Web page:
It’s Okay to Ask: Did They Wash Their Hands?
I’d like to think that I’m usually pretty on top of things. Any time I go to the doctor and they need to do a physical exam or test—I rear back and politely ask that before they touch me that they wash their hands and put on gloves.
Doctors tend to go from room to room, to patient to patient, carrying files that have been passed from secretary, to nurse, to intern. They touch doorknobs, and cabinet knobs, the lids of jars that hold their cotton swabs, the height controls on the exam table…
A long story short, they’re a very handsy sort of people.
And for patients with sensitive immune systems, this general forgetfulness or delusions of invincibility can be an excellent way of spreading disease.
Maybe as a kid you didn’t notice, but now that you’re in you’re an adult—it’s time to take charge of these risk factors. When it comes to hand washing: It’s okay to ask.
I’ve done it. Often. And usually the response I get is, “Of course, I was going to wash my hands, I just hadn’t gotten there yet.”
Okay, fine. Whatever. I just thought I’d ask.
Washing your hands has to be one of the first things they re-teach you in medical school, right? I know it’s on the kindergarten curriculum. I’m sure doctor’s in training get some sort of hand-washing refresher lesson.
Sometimes I have my doubts. For instance, two weeks ago I was back in my regular bed at the local emergency room for a nightmare spiral of migraines that had left me, well, let’s call it under the weather.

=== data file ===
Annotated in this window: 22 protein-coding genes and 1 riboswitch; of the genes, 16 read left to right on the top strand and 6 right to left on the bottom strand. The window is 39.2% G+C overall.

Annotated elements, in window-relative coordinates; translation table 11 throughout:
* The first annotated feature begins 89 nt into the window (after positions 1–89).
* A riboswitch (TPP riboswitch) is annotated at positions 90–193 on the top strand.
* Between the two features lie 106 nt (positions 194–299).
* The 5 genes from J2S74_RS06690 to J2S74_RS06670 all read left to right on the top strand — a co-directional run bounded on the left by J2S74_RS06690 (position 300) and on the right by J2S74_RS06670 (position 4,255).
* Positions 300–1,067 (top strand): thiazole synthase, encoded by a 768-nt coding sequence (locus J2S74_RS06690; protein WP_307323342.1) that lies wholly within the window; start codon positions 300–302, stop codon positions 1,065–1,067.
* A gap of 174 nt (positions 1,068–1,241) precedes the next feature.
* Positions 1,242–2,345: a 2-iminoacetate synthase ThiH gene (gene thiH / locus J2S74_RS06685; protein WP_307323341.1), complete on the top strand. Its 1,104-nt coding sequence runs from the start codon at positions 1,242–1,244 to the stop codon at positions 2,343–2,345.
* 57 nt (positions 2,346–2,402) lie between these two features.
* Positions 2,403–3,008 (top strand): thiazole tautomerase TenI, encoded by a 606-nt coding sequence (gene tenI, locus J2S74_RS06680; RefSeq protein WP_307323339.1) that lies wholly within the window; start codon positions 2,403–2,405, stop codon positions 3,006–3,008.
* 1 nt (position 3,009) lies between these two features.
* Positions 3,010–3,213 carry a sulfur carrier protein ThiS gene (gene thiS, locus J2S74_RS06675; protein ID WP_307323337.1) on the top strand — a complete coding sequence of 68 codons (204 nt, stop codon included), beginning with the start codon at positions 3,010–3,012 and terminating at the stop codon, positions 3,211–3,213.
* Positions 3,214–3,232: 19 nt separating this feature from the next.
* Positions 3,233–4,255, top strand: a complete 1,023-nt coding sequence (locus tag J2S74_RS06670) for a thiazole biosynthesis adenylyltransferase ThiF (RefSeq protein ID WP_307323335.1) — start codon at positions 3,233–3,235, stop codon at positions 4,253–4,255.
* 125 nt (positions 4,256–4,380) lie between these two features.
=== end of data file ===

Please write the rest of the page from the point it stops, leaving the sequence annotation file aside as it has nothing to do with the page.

“My head is exploding. Am I the only one seeing this lights show?” I asked my mother, but before she could answer a nurse walked in. He was trailing his vitals cart behind him and looked like someone had just spit in his cereal. He quickly glanced at my chart before grabbing the blood pressure cuff and walking over to me.
“Wait—“ my mom said, because I was now holding my hands against my head so my brain wouldn’t fall out. “Can you wash your hands before you touch her? She has an immune deficiency.”
He gave her an exasperated look before bumping the cart towards my mother.
He handed me the thermometer but after three stabs of trying to get the plastic cover to snap on to the top I gave up. (I couldn’t even see straight)
“Out,” my mom said, “We’re done. We want another nurse.”
“Whatever,” he responded and walked out, sending another nurse into the room a few minutes later.
Moral of the story?
- Always bring an advocate to the ER with you so that they can help you stand up for your patient right’s when you can’t.
- The worst thing that can happen when a nurse or doctor refuses to wash their hands? They can say no, and you can ask for a different treating physician or nurse.
Sanitation is not an unreasonable request. Not in the hospital. Not in the doctor’s office.
Having trouble with a doctor or nurse at your local hospital? Feel free to make a call to the administration and reminding them that the U.S Centers for Disease Control and Prevention estimates that one of every 20 patients in a U.S hospital gets a hospital-acquired infection each year. Hand washing reduces the number of people who get sick by 31% in those with healthy immune systems. Hand washing reduced illness by 58% in those with weakened immune systems.